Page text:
Photo: Kate visits Arniquet health centre as part of a site selection assessment for a maternal health project. RedR Australia

Coordinating humanitarian preparedness and response for UNFPA in Haiti

Humanitarian Response Coordinator Kate Learmonth writes about her deployment with UNFPA in Haiti, where she worked to strengthen the agency's emergency preparedness in a region that faces potentially destructive hurricane seasons. 

Flying into Port-au-Prince, Haiti on September 6, 2017 on a mostly empty flight – one of the last ones before the airport closed in preparation for Hurricane Irma – I was mentally preparing to ‘hit the ground running’ in my new role as a Humanitarian Response Coordinator. I was to be stationed with UNFPA, the United Nations Population Fund, whose priorities include extending basic maternal and reproductive health care services to the most vulnerable, while building capacity to protect women and girls against gender-based violence.

The hyperactive Atlantic hurricane season of 2017 is considered the most costly to date, causing more than 400 deaths and a damage bill of over US$282 billion. It produced 17 named tropical storms, of which six were major hurricanes (Category 3, 4 or 5), including Category 5 Hurricanes Irma and Maria. Despite not making landfall in Haiti, Hurricanes Irma and Maria caused destructive winds and widespread flooding that affected over 10,000 households in the Northern departments. UNFPA deployed a rapid assessment team on September 9, which I joined two days later when I participated in an inter-agency assessment with the Health Ministry. While it was not a large emergency response, the Civil Protection Department requested assistance from the international community. UNFPA and our partners reached over 3,400 affected women and girls through 16 mobile medical clinics, and distributed 500 dignity kits over three months.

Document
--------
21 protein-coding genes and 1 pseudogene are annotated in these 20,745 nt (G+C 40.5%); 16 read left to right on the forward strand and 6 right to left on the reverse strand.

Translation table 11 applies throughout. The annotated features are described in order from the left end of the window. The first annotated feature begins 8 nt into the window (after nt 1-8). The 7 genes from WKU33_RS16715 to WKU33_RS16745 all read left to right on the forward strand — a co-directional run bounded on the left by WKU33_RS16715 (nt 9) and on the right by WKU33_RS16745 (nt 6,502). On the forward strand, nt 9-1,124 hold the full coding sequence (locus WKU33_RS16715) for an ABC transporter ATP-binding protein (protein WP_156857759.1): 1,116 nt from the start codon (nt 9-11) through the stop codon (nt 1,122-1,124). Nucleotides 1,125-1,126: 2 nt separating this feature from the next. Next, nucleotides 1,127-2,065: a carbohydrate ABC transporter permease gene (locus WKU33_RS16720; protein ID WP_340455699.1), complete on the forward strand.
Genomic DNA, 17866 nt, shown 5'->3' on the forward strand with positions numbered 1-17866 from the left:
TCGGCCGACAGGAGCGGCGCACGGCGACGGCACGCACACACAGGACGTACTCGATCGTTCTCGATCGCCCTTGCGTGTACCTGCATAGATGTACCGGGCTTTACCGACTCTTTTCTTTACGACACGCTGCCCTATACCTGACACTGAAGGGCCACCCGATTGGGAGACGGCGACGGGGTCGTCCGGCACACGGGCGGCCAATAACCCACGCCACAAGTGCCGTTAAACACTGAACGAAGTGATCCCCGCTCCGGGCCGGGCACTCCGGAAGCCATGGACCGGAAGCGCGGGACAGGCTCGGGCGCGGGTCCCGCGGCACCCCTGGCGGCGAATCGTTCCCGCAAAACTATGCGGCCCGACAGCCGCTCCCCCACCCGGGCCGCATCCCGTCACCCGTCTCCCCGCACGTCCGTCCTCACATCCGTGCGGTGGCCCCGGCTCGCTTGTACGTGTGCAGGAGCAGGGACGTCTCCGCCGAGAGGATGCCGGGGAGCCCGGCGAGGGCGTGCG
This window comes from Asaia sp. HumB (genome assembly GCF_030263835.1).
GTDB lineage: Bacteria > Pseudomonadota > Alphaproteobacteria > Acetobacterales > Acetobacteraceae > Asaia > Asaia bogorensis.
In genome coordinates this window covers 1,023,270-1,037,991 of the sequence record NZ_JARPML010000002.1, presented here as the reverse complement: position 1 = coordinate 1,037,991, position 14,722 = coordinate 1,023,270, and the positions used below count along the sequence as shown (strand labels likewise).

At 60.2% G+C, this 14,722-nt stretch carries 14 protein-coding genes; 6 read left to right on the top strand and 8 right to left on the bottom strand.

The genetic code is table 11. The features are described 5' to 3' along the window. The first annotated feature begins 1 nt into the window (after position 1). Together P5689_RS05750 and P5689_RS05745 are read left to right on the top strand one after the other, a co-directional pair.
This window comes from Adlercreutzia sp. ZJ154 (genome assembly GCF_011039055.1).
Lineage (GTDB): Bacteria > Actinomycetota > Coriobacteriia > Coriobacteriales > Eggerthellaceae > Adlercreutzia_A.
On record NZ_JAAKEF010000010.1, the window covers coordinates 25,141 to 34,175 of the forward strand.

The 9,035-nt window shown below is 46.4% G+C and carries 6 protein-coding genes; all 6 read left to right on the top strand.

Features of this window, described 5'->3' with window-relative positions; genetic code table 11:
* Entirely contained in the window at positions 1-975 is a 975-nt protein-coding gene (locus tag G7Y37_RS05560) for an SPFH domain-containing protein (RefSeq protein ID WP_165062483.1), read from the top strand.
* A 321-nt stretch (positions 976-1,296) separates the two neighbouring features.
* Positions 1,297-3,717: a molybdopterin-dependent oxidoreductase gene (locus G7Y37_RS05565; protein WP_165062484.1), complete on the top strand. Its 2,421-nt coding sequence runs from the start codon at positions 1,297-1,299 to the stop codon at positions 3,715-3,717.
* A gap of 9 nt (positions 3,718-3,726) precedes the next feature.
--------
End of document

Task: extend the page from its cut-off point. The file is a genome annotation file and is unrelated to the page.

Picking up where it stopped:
While Haiti was lucky in 2017, this was not the case in October 2016 when Hurricane Matthew devastated Southern Haiti, killing over 500 people and affecting over 2 million. When I arrived nearly 12 months later, many local communities were still dealing with rebuilding, loss of livelihoods and food insecurity, as well as accessing already stretched basic health services. Haiti is also considered the poorest country in the Latin America and Caribbean region ranking 163rd of 188 countries on the Human Development Index and the World Bank reports that more than 58% of Haitian’s live below the national poverty line (23% live below $1.90 a day) which puts them more at risk during emergencies. Maternal mortality is also the highest in the region (359 deaths per 100,000 live births) and UNFPA reports that only about half of Haitian women have their births attended to by skilled health personnel and only a similar percentage have their family planning needs met.

During an emergency these already poor outcomes risk increasing, and it is the objective of UNFPA’s emergency response to ensure that maternal mortality and morbidity doesn’t increase exponentially. My role included strengthening UNFPA’s emergency preparedness, which is critical in ensuring that when a natural disaster does occur, it is less likely to have such a large humanitarian impact. This includes ensuring that the country office meets its minimum preparedness objectives, staff and partners are trained and ready to respond, and that emergency relief supplies – such as dignity kits, solar lamps, cooking kits – are prepositioned and ready to be deployed for the start of Hurricane season.

In a country like Haiti, the high risk of natural hazards is complicated by a low capacity to respond to disasters. Knowing the risks is only the first step – we must have adequate resources to properly prepare, and while a lot of progress has been made in Haiti, there is a long way to go. As we enter the 2018 Atlantic hurricane season, I am worried how Haiti will fare. While we can hope for another 2017 near miss, we must continue to prepare for a 2016 Matthew-like event that could once again devastate Haitian communities and push already vulnerable families further into poverty and less able to respond to the next disaster.